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Drug Crimes Defense Attorney in Tucson

In Tucson, Arizona, facing drug charges is not a matter to be taken lightly. With Arizona's stringent laws regarding drug crimes, individuals stand the risk of facing mandatory prison sentences, hefty fines, and acquiring a permanent criminal record that can severely impact their future. Whether you've been arrested, summoned, or are under investigation for a drug-related offense, understanding the legal landscape is essential. It's pivotal to enlist the experience of a Tucson-based drug crimes defense attorney at the earliest opportunity.

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Understanding the "Threshold Amount" in Arizona's Drug Laws

In the state of Arizona, drug laws are stringent, especially when a person is found in possession of narcotics exceeding a specific quantity. This predefined quantity, known as the drug "Threshold Amount," becomes the key factor in determining the severity of the punishment, often triggering mandatory prison terms even for first-time offenders. This means that even individuals with a pristine legal record, having never faced any prior drug convictions or other criminal charges—whether felony or misdemeanor—may still be subjected to compulsory imprisonment if the drugs in their possession exceed this set amount.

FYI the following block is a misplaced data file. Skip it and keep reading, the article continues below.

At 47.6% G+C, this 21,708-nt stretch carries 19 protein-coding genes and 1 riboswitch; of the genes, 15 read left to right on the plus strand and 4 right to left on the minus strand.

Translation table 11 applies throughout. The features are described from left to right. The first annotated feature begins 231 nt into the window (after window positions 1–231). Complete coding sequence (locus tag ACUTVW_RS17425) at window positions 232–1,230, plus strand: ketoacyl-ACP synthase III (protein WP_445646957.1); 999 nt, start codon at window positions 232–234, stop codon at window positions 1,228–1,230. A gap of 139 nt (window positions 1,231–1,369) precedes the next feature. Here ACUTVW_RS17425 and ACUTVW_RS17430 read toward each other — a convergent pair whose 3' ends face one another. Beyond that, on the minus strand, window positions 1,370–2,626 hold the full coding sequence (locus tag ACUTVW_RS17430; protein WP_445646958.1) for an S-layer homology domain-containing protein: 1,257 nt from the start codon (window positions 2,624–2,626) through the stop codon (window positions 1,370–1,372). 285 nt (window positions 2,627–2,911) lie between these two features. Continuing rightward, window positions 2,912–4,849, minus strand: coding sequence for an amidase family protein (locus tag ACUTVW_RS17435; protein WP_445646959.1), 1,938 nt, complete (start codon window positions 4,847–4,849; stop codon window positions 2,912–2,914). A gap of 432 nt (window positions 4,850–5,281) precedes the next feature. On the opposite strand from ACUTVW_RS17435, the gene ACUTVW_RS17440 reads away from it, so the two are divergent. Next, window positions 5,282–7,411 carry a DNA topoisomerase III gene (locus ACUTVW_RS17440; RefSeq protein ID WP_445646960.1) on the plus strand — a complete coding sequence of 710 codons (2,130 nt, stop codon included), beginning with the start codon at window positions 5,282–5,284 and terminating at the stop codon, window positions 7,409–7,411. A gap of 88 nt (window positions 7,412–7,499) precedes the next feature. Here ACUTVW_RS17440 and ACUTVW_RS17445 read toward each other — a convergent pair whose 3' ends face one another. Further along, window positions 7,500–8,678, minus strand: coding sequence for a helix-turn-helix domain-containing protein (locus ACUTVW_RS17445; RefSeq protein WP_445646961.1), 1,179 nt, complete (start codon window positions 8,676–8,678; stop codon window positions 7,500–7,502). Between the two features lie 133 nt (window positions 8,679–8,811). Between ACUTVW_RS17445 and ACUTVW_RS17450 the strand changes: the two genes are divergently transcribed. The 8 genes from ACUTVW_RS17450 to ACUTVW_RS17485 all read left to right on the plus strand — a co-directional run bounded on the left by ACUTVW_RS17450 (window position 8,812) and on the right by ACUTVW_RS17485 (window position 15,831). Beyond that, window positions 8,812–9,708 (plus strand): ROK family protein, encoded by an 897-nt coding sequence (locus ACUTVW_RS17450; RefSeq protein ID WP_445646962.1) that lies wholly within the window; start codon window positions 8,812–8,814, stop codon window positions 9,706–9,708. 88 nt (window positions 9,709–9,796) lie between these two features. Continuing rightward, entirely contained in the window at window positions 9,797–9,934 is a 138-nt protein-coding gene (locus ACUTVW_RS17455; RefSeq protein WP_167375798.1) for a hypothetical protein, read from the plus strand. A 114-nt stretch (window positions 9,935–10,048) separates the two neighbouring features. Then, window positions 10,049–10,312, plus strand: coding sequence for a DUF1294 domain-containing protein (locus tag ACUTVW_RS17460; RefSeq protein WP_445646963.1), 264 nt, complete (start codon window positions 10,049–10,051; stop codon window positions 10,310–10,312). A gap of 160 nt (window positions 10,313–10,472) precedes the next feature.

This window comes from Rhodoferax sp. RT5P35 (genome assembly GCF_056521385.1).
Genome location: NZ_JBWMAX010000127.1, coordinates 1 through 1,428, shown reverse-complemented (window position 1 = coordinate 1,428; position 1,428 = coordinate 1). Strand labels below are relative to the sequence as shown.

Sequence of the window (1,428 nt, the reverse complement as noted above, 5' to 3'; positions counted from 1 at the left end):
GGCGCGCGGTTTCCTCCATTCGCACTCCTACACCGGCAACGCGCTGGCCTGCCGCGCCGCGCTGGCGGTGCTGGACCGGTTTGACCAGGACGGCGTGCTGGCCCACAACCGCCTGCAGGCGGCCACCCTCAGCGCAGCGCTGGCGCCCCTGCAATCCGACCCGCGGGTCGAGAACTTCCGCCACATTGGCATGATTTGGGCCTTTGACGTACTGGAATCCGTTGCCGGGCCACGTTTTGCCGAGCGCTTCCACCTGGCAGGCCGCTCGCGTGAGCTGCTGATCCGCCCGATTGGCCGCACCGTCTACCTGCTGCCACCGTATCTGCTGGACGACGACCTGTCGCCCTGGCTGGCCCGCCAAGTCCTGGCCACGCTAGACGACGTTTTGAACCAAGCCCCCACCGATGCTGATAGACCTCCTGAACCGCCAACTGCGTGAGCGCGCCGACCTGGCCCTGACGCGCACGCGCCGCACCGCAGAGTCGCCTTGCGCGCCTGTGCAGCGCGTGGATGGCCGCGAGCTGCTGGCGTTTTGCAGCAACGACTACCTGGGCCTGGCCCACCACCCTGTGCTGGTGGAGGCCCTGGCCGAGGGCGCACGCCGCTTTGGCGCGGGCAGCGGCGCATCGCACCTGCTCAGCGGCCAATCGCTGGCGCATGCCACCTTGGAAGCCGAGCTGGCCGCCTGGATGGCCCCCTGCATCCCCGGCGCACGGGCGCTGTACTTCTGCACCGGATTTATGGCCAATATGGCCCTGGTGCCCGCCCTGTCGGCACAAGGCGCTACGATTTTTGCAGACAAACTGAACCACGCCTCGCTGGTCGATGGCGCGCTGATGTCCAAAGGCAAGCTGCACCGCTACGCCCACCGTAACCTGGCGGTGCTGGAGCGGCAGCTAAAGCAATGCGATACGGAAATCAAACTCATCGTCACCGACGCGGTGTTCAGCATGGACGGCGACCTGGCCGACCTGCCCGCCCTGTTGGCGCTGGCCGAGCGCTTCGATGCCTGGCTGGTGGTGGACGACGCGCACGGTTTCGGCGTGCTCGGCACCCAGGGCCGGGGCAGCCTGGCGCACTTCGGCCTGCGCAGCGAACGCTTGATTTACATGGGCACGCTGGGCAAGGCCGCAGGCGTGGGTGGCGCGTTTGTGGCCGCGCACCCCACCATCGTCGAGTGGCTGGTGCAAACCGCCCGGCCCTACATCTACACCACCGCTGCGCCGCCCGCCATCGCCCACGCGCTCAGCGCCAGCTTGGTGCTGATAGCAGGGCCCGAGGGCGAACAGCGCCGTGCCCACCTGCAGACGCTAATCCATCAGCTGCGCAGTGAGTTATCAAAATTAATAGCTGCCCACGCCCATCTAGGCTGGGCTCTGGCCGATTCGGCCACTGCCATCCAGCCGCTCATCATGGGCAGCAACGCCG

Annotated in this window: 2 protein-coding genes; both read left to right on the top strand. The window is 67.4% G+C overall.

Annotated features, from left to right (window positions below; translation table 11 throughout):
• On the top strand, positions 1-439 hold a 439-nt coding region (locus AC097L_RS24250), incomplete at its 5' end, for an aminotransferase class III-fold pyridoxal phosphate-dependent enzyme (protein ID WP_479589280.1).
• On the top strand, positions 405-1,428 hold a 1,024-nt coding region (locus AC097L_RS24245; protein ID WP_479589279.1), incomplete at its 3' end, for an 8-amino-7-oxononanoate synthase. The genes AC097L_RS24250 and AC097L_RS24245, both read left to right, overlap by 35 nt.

The "Threshold Amounts" for drug possession, according to Arizona law, include the following:

  • Heroin: one gram
  • Cocaine: nine grams
  • Crack Cocaine: 0.75 gram
  • PCP: four grams
  • Methamphetamine: nine grams
  • Amphetamine: nine grams
  • LSD: either 0.5 milliliters or 50 dosage units
  • Marijuana: two pounds.
  • For drugs not specifically listed, the threshold is determined by any amount with a street value exceeding $1,000.

Under "ARS 13-3401 (36)", Arizona's drug legislation details various parameters surrounding controlled substances. This includes the nature and type of the drug, its weight, the current market value, and the specific quantity. These factors jointly inform the charges placed upon a defendant, depending on the intended or demonstrated use of the drug. For instance, possessing a drug purely for personal use could lead to different charges and penalties than having an intent to distribute the same drug.

Broadly, drug crimes in Arizona can be categorized under the following heads:

  • Possession: This is the most basic charge, implying that an individual has a controlled substance on their person, property, or immediate vicinity without a valid prescription or reason.
  • Possession with Intent to Sell: This charge goes beyond simple possession. It implies that not only does the individual have the drug, but there's also sufficient evidence to suggest that they had plans to sell or distribute it. Factors that could indicate intent include the quantity of the drug, the presence of packaging materials, large amounts of cash, or even communications pointing towards a sale.
  • Transportation: This involves moving controlled substances from one place to another. Depending on the quantity and destination, this can be seen as a more significant crime, especially if the transportation crosses state lines or involves large amounts suggestive of trafficking.

The "Threshold Amount" is crucial in these categorizations. While any illegal possession can lead to penalties, surpassing the Threshold Amount significantly elevates the legal consequences. Given the potential severity of these consequences, anyone facing drug charges in Arizona, particularly those related to exceeding the Threshold Amount, should urgently consult with legal experts knowledgeable in the state's drug laws. This ensures a comprehensive understanding of the charges, possible defenses, and avenues for negotiation or mitigation.